What Makes a Burger?

Staff Writer
Columbus Monthly
The Pepper Burger from O'Reilly's Pub features a bun by Auddino's Italian Bakery and beef patty au poivre.

“I want something mayonnaise-y, like [a restaurant’s] special sauce or relish,” says Matthew Heaggansof Preston’s: A Burger Joint and Ambrose and Eve. “I want something acidic, something fatty and smooth to keep my bun from getting 

soggy and because I like the flavor. I want iceberg lettuce, American cheese, pickles, onions. The sharpness of those crispy things help round it out.”

“I’m a firm believer that salad shouldn’t go on a burger,” says Dan Krausof Baba’s. “Meat, cheese, pickles—we’ll put harissa on it if somebody asks for it. Also, tomato is maybe the only other thing that should be allowed to go on a burger—only when they’re fresh and when you know where they’re coming from. Once you start adding all the other stuff, in my opinion that’s not what a burger should be. As long as you use good meat and good product, you don’t need anything else.”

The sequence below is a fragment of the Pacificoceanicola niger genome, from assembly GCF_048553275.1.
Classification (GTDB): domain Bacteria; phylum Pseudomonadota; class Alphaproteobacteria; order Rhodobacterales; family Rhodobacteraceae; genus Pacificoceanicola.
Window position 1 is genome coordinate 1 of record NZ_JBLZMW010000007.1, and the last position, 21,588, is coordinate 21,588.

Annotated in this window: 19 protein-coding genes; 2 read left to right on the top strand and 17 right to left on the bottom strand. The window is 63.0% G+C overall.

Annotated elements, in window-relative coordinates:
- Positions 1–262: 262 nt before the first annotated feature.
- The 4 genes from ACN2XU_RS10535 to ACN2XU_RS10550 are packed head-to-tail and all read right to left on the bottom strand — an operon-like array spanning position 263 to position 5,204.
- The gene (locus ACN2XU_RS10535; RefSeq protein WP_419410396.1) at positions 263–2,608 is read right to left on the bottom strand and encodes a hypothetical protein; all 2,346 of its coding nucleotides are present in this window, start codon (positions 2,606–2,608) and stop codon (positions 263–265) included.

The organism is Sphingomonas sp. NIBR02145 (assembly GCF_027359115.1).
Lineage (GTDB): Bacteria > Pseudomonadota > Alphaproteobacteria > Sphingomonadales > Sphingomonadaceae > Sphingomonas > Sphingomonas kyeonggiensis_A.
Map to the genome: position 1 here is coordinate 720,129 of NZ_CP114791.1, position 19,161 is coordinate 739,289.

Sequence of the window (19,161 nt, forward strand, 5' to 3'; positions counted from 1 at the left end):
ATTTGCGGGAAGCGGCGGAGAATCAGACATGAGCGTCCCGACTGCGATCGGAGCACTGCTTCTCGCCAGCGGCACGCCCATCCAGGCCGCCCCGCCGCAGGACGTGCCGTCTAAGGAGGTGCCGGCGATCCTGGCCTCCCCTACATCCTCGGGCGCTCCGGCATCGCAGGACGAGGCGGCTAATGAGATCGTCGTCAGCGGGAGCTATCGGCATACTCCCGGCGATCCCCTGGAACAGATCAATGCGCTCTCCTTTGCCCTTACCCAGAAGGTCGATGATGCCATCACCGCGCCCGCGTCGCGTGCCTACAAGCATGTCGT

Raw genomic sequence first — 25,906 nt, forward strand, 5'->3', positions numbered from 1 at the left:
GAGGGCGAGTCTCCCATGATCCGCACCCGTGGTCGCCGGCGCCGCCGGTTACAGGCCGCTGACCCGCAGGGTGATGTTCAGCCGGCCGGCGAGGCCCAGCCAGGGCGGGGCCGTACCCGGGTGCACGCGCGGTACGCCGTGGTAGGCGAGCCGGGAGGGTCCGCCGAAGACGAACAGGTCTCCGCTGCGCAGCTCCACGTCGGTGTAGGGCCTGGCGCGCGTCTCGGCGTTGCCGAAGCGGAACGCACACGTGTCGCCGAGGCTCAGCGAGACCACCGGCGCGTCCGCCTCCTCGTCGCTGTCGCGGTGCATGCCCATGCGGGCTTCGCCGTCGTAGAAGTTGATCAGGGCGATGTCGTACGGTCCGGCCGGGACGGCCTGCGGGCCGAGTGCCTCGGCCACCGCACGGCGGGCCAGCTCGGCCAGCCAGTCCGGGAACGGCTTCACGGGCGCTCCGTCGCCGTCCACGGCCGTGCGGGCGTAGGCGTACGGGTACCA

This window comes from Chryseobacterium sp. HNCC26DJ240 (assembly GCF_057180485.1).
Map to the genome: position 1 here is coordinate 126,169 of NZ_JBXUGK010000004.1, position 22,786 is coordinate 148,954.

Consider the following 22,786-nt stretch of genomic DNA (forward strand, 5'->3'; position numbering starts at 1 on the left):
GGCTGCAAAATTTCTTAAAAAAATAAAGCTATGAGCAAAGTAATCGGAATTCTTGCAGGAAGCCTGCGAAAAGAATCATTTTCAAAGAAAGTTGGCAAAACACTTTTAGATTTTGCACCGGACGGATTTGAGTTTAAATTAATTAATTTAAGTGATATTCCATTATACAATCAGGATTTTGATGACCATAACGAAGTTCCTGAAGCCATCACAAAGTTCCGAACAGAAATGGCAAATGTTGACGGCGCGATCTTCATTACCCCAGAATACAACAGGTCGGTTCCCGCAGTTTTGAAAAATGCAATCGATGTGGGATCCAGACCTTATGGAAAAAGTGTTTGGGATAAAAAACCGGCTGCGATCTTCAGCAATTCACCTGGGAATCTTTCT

Sangeeta Lakhani, chef and co-owner of The Table, agrees. She’s generally against condiments because she says they’re often used when the meat is poor quality and overcooked. “Ketchup, mustard, mayo are easy fixes,” says Lakhani, who doesn’t have an attachment to traditional hamburger preparations because she didn’t grow up in the U.S. But she doesn’t rule out toppings altogether. “A burger is just another dish; I like layering flavors. I need something spicy, whether it’s a hot sauce, caramelized onions, grilled jalapeños, bacon—I like the layers of fat, acid and heat.”